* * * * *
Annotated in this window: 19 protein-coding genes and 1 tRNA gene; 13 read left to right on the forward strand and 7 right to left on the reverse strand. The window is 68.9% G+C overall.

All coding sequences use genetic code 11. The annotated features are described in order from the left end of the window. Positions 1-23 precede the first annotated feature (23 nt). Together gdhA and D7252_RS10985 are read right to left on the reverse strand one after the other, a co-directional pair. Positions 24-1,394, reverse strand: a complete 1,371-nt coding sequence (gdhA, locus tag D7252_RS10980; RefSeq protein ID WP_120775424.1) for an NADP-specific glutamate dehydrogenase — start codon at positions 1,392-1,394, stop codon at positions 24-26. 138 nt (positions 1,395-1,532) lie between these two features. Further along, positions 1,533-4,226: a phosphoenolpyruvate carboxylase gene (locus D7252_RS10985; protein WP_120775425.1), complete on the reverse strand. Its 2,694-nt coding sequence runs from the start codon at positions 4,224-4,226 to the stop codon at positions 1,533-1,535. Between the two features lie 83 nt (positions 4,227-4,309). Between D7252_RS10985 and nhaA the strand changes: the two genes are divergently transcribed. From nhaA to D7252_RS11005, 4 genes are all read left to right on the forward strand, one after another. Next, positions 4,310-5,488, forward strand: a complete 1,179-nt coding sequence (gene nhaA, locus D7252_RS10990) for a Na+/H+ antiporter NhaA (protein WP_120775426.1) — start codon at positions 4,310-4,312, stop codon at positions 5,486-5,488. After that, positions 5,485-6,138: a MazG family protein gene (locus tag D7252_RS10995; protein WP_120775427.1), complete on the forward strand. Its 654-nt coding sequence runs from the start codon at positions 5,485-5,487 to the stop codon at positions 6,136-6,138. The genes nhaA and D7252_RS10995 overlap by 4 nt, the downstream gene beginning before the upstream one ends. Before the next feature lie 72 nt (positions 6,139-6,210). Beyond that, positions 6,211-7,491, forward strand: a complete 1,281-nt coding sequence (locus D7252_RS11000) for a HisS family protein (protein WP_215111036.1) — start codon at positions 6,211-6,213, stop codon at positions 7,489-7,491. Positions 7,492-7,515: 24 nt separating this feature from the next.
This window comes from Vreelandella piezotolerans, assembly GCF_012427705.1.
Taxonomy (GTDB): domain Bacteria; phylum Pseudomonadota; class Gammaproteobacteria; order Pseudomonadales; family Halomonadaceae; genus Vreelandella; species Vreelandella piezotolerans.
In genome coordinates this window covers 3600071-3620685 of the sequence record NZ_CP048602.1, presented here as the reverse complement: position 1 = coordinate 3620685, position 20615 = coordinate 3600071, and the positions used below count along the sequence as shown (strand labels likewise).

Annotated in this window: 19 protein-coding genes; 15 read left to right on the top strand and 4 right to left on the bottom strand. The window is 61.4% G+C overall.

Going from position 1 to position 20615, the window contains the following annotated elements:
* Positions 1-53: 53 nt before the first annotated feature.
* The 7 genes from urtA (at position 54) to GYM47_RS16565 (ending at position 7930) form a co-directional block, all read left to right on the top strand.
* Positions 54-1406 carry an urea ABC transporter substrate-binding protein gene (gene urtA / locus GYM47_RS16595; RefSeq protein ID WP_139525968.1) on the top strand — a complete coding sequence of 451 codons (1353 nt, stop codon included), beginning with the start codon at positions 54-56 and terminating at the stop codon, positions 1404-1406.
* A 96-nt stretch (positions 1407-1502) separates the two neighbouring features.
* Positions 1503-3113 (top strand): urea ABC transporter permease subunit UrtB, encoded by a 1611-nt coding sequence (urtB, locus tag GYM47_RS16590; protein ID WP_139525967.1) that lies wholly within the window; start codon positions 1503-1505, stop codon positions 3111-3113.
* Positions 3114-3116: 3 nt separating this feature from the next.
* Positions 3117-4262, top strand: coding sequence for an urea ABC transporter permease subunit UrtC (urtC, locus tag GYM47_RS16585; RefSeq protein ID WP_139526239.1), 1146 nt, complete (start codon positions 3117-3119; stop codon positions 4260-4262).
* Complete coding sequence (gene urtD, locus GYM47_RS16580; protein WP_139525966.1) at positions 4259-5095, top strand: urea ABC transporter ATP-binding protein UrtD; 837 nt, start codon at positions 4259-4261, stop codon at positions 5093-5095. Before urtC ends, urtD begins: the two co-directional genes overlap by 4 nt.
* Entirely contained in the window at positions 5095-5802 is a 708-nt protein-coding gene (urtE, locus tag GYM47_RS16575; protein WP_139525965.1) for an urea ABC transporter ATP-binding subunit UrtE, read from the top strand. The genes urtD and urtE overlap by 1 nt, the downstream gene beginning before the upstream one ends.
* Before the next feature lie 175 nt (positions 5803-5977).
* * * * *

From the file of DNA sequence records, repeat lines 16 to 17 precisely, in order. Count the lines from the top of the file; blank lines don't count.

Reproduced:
* Entirely contained in the window at positions 5095-5802 is a 708-nt protein-coding gene (urtE, locus tag GYM47_RS16575; protein WP_139525965.1) for an urea ABC transporter ATP-binding subunit UrtE, read from the top strand. The genes urtD and urtE overlap by 1 nt, the downstream gene beginning before the upstream one ends.
* Before the next feature lie 175 nt (positions 5803-5977).